The hearing didn't only focus on whether PINs are needed, and included comments by three of the four businesses present about the high costs of converting to chip-card payment terminals and the supporting software.
Scheeler said his company, Hub, has four retail outlets in North Dakota that sell gasoline and merchandise where it has cost about $44,500 per store to convert fuel dispensers and payment terminals to accept the chip cards.
By contrast, a fourth business owner at the hearing, Jami Wade, said her costs were just $300 to convert a single payment terminal at her restaurant, Capitol City Cork, in Jefferson City, Mo. She said one of her regular dining customers also runs a business that processes her card payments, which helped her prepare for the chip card conversion.
Paying to convert "is the cost of doing business," she said. "I look at it as another insurance policy that's peace of mind for me."
Art Potash, CEO of Potash Markets in Chicago, said it cost his company $8,000 to convert to chip cards for two of three stores at a cost of $1,000 per payment terminal. The backend software won't be ready until the end of November, he said.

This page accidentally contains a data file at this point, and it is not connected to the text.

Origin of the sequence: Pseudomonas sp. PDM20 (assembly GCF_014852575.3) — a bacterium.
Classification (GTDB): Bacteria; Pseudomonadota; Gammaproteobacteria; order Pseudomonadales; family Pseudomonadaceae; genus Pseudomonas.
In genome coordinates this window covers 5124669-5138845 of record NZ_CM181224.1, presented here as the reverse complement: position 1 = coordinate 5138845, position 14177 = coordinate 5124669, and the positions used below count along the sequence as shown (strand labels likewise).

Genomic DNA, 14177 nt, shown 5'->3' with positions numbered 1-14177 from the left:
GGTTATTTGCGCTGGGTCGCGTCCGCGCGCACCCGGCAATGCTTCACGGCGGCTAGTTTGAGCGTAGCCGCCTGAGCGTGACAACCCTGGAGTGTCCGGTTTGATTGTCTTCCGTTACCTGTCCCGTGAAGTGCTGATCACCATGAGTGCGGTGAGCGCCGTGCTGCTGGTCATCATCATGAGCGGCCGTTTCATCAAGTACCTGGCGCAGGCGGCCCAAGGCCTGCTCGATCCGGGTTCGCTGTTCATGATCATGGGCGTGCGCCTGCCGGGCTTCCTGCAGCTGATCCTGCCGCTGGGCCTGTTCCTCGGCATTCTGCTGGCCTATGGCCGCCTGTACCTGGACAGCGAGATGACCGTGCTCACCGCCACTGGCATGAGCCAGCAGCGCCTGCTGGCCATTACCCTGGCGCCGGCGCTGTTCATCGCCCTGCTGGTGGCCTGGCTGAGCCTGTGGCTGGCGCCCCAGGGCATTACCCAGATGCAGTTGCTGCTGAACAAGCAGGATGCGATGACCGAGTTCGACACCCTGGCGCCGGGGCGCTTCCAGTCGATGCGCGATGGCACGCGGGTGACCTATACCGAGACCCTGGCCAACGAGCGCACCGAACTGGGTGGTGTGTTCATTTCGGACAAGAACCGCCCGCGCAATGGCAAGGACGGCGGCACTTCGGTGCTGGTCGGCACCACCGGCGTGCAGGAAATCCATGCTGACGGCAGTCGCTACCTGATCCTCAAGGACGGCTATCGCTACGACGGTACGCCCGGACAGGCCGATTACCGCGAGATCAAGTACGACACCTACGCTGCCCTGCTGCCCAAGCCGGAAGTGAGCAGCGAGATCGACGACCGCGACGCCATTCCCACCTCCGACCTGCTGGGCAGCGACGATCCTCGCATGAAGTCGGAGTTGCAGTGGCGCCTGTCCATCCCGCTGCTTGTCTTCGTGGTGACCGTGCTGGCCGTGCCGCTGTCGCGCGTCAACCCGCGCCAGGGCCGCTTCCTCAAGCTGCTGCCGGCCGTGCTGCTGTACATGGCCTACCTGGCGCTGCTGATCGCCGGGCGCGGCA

In making the case for PIN authentication, Potash added, "PIN works today and we face the busy holiday season with greater fraud liability over our heads."
Committee members asked why banks and card companies support the use of a customer signature when using a credit card over a PIN. One witness, Ed Mierzwinski, director of consumer programs for the nonprofit U.S. Public Interest Research Group, asserted that banks and card companies support the signature because it results in greater revenues for them than processing via a PIN.
He asserted that Visa and MasterCard own networks that process signatures, and that there are more businesses to compete with the credit card companies to process PIN transactions. "Visa and MasterCard have long functioned as a cartel with market power to drive traffic to their own payment networks which are signature-enabled, not PIN-enabled," he said in a statement. "They earn much higher merchant swipe fees."
Fabens of the Electronic Payments Coalition didn’t contradict Merzwinski’s characterization when asked for a reaction, and conceded that electronic payments are “a competitive market.” He noted that retailers are planning to introduce alternative payment systems and face no legal barrier in doing so.
It isn't clear how the House committee will use the testimony other than to understand more clearly the controversies related to the chip card rollout in the U.S.
"We are not here to take sides," said committee Chairman Steve Chabot, R-Ohio, in a statement.
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